All that remains to be done is to dot the ‘i’s and cross the ‘t’s: that’s a recurring refrain in physics, and one that’s invariably wrong. At the dawn of the 20thcentury, there were those who were saying that physics was complete. Fortunately, there were others who chose to focus on the apparently innocuous clouds obscuring the contemporary theory’s horizon. Thanks to them, we now have quantum mechanics and relativity, concepts that underpin today’s physics, not to mention a raft of industries that would be impossible without them, even though quantum mechanics and relativity were literally unimaginable within the paradigm of 19thcentury physics.
We’re in a similar situation today, although the clouds are somewhat bigger. After decades notching up success after success, the Standard Model rules supreme over the world of fundamental particles. Discoveries such as that of the top quark in 1995 fit precisely into the theory like pieces in a jig-saw puzzle.
The discovery of the Higgs boson was different. Paradoxically, it was both the crowning achievement of the Standard Model, and the biggest cloud to rain on its parade. We know the Standard Model is incomplete; the discovery of the Higgs introduced us to a range of fundamental forces hitherto unprobed. It’s for this reason that we need to plan for a future collider to pick up the reins when the LHC reaches the end of its lifetime in the second half of the 2030s. The discovery of the Higgs is simultaneously the end of one journey, and the start of another. Just as Galileo could not have anticipated where his innovation would lead when he perfected the telescope, we cannot predict where future colliders will take us in terms of bringing new knowledge. Then as now, one thing is certain: such innovations lead to great rewards.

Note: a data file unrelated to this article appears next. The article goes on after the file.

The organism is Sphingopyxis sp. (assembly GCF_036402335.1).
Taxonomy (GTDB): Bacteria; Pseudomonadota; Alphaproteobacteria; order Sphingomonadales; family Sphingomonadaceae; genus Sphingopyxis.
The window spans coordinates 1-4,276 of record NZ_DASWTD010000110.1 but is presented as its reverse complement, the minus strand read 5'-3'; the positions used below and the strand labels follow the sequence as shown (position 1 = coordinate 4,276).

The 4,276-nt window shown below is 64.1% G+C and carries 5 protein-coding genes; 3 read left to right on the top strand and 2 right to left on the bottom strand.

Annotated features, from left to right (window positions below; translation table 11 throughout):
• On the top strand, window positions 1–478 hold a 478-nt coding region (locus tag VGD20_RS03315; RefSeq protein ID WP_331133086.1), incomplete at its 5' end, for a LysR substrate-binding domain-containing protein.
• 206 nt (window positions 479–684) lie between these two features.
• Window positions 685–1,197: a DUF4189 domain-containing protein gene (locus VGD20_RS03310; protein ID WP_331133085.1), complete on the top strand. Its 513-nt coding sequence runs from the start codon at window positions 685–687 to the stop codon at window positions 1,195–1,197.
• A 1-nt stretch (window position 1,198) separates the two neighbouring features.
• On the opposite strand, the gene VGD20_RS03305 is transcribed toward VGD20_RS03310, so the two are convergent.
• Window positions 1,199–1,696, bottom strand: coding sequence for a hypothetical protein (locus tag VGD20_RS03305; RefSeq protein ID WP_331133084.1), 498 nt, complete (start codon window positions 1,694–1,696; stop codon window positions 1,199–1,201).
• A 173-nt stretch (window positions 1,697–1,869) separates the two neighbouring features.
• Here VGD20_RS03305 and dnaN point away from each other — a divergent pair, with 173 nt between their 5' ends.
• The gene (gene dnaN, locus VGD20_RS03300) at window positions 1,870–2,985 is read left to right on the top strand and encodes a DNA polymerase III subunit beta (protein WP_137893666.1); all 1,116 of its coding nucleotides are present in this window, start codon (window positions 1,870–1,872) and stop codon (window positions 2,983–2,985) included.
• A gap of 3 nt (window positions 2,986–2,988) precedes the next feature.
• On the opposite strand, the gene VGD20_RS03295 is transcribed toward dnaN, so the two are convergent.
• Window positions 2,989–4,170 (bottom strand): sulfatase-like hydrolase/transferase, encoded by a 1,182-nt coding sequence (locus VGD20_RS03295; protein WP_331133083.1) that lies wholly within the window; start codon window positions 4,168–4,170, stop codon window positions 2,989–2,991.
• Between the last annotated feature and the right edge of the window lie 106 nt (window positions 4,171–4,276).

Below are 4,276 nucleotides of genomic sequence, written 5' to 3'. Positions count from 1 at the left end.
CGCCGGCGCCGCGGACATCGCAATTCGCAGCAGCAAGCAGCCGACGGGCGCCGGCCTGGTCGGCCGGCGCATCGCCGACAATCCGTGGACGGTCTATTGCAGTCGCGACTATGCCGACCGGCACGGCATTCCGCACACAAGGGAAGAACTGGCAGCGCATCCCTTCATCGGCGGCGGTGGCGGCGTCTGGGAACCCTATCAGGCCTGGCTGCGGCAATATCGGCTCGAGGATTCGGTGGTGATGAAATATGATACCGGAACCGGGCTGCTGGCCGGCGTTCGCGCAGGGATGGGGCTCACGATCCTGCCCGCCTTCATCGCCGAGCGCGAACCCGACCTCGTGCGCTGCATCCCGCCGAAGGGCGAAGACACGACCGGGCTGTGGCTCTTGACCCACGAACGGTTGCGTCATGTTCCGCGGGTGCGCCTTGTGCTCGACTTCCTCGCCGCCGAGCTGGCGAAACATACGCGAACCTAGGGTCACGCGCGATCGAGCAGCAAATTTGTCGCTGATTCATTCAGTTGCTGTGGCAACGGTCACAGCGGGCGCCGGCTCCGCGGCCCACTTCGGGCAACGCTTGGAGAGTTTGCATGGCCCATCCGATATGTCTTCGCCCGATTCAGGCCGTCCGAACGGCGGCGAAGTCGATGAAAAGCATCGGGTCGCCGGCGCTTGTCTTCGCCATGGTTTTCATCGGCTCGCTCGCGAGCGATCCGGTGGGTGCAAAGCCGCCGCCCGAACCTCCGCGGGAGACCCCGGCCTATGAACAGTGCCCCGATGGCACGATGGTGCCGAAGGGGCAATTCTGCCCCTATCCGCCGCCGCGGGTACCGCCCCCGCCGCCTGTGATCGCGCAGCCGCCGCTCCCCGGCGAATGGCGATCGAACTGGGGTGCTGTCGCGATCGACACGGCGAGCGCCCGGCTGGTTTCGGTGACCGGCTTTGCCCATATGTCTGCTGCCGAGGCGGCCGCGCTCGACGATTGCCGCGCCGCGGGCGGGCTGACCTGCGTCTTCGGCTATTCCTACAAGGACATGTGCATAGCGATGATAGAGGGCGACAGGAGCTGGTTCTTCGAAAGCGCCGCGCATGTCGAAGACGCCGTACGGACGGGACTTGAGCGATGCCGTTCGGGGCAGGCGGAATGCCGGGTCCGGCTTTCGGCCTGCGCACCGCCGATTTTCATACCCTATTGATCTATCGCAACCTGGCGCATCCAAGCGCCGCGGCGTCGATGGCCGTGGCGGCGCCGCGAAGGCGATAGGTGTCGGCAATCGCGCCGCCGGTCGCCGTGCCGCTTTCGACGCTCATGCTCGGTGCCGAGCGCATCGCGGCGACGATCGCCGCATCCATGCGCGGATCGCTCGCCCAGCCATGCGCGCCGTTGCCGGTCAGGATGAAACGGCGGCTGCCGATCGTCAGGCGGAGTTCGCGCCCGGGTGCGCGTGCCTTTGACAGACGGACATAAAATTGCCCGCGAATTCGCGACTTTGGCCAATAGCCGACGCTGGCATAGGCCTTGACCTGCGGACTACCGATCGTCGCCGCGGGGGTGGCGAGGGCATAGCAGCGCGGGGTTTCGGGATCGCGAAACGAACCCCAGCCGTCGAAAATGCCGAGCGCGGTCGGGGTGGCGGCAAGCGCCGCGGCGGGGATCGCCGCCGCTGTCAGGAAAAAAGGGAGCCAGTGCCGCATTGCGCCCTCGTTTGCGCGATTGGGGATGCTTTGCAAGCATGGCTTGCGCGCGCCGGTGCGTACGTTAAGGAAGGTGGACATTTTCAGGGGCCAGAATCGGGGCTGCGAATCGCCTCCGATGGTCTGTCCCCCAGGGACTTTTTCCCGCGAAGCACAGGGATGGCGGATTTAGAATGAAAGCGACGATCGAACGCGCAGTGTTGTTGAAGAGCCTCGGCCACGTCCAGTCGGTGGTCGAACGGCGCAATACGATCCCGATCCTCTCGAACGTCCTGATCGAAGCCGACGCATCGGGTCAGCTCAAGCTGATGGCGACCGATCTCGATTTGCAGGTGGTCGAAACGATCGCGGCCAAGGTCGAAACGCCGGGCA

The telescope is a fitting comparison, since today the fields of particle physics and cosmology are inextricably intertwined. They increasingly address the same questions from opposite ends of the distance scale. If we are to ensure that humankind’s centuries-old voyage of scientific discovery in fundamental physics does not come to an end, we need a globally coordinated effort with a diversified experimental programme ranging from particle physics to observational cosmology, astroparticle physics and beyond. In this mix, high-energy particle colliders will remain an indispensable ingredient. CERN, and European physics have always been in the vanguard of accelerator science, and have much to offer to the field as we move beyond the LHC era. The future of fundamental physics needs colliders as much as ever, and that’s why this update of the European strategy for particle physics is so important.